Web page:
Council tackling gender pay gap
Women who work for Nottinghamshire County Council are paid more than 12% less than men on average, according to newly-released figures.
More than three-quarters of the council’s 7,850 staff are women.
Many of the lowest-paid roles are predominantly done by women, while females are under-represented in the most senior posts, according to the council’s own numbers.
However, the gender pay gap (GPG) at the council (12.33%) is significantly lower than the national average of 18%.
The leader of the Conservative-led council is Mrs Kay Cutts, who represents the Radcliffe ward.
The Government instructed all companies and public sector bodies with more than 250 employees to publish details of their gender pay gap.
Councils have until the end of this month to make the information publicly available.
The Conservative-led council has put measures in place to help reduce the pay gap, including promoting flexible working.
Schools and academies were not included in the analysis of council staff.
The data shows that of employees in the lowest wage brackets, 85.1% were women.
In the top-earning 25% of staff, 69.6% were female.
A council report on the issue said: “In the UK, the gender pay gap exists because women tend to work in lower-paid occupations and sectors, occupy less senior roles and suffer career detriment when taking time out of work for maternity leave or when working part-time.
“Stereotypes and workplace culture are also factors.”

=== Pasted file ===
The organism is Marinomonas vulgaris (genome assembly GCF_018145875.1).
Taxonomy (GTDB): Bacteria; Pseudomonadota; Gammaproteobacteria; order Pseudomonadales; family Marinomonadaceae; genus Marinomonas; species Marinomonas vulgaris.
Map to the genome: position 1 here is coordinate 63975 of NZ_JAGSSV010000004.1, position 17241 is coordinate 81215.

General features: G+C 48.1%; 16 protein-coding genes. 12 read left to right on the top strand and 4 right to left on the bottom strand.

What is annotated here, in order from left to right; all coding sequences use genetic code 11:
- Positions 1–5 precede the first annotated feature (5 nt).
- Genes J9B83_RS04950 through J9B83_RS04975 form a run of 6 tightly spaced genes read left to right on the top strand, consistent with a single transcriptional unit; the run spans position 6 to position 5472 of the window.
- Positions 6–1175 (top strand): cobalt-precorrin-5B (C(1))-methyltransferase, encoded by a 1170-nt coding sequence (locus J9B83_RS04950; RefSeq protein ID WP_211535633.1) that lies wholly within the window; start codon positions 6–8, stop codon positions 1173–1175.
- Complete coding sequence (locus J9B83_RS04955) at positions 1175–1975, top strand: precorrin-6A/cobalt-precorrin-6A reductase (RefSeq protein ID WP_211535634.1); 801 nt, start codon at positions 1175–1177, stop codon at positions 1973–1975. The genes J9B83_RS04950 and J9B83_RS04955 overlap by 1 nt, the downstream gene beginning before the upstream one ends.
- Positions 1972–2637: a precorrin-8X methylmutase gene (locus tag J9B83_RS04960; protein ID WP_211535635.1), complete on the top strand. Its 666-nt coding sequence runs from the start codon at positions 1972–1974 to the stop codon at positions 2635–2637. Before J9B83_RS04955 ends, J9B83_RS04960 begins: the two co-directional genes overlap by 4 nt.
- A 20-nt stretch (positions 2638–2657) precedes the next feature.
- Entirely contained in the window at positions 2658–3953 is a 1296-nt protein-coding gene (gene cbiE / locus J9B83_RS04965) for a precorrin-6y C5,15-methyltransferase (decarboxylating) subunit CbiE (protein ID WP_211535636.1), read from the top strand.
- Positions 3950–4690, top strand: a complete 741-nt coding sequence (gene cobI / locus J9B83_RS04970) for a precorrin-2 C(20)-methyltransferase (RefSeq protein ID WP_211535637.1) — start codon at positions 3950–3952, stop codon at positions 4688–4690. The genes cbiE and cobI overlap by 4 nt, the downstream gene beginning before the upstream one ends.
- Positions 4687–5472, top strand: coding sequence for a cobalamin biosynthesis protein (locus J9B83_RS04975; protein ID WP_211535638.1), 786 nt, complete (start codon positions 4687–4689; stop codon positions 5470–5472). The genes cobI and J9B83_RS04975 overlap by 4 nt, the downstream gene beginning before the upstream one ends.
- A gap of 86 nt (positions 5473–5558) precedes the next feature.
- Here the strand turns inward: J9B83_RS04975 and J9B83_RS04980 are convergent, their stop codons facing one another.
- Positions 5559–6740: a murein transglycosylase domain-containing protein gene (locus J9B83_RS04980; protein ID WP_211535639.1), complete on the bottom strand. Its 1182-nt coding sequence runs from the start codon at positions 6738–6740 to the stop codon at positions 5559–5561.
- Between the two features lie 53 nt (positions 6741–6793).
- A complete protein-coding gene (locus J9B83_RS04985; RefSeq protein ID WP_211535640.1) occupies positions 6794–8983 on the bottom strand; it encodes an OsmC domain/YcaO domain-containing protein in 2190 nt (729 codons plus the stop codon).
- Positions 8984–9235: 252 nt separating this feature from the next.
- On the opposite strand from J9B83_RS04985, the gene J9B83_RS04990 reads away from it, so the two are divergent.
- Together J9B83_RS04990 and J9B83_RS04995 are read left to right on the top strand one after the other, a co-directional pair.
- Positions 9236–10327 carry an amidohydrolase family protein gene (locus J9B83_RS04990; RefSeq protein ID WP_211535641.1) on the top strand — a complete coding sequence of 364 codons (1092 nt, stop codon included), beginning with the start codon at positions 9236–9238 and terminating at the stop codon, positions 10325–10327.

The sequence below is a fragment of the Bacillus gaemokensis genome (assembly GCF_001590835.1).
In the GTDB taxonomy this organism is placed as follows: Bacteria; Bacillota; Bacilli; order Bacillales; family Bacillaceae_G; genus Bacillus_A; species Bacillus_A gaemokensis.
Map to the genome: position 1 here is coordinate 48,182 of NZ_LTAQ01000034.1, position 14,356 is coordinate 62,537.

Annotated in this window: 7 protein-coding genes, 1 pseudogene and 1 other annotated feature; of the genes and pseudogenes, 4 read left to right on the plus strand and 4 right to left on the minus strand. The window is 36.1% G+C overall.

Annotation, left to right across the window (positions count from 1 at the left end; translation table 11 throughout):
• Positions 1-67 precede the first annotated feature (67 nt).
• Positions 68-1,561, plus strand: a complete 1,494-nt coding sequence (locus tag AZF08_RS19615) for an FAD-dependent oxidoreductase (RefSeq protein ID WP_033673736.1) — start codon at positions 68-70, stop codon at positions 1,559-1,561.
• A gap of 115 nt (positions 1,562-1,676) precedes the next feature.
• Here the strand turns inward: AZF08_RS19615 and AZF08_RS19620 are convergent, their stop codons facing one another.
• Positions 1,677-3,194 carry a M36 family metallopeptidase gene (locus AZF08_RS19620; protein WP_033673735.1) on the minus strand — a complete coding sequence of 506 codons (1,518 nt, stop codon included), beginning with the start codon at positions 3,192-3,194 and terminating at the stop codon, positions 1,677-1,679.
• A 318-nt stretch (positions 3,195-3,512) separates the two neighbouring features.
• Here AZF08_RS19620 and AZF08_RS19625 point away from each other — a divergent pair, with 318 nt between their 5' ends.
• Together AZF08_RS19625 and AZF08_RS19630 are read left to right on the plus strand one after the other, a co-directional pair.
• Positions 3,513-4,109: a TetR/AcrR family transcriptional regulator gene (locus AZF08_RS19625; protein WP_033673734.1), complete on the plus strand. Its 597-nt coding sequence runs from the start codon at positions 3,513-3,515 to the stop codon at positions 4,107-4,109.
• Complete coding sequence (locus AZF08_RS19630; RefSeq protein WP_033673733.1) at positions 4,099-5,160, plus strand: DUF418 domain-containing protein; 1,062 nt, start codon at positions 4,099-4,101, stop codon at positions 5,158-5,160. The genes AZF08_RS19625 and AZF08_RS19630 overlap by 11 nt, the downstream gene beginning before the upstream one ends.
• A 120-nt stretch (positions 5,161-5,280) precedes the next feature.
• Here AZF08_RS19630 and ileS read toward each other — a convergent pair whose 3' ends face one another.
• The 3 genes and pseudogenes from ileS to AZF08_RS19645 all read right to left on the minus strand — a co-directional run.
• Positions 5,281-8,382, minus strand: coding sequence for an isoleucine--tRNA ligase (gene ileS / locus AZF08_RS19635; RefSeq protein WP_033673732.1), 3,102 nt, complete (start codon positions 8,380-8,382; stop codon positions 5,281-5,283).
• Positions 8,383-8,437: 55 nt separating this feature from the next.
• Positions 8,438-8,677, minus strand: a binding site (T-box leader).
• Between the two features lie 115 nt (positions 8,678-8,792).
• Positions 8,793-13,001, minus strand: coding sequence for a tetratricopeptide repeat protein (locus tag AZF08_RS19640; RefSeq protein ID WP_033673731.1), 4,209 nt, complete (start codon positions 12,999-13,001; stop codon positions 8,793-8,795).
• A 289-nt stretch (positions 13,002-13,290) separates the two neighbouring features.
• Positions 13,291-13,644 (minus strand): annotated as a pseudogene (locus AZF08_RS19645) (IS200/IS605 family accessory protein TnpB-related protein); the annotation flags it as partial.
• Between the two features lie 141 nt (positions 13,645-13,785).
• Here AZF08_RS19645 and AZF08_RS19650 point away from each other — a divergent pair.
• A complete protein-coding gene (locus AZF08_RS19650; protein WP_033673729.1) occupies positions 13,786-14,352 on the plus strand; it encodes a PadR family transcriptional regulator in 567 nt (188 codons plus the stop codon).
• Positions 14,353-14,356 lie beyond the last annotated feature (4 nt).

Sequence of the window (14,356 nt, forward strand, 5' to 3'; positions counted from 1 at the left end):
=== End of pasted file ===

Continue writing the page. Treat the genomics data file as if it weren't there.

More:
'Focusing on taking further action'
Referring to the council itself, the report said: “In the majority of ‘technical’ occupations, men make up the highest proportion of the highest paid workers.
“Women are well-represented at all levels in the caring professions with a concentration in mid-grade and managerial posts.”
The council said it welcomed the opportunity to publish its gender pay details.
A spokesman said: “The council’s gender pay gap exists largely because we have a much larger percentage of women than men in our direct workforce — 77.6% of employees in the scope of the gender pay gap reporting requirements are women, with the highest proportion occupying our lowest-paid frontline roles in services such as catering, cleaning and business support.
“The council is now focusing on taking further appropriate action to reduce our own gender pay gap.
“We will do this by building on the steps we have already taken and our existing good employment practice and developing new measures to incrementally reduce and remove our gender pay gap. We will monitor our progress over time.”
Several measures are being put in place to reduce the gender pay gap.
They include actively promoting flexible working in existing positions and ensuring it is built into future positions.
The council said it aimed to support and encourage women to develop their skills and qualifications and progress their careers, including into the most senior leadership roles.
- A gender pay gap is different to equal pay, which deals with men and women being paid differently for the same work and is against the law.
The council implemented a policy ten years ago to ensure equal treatment.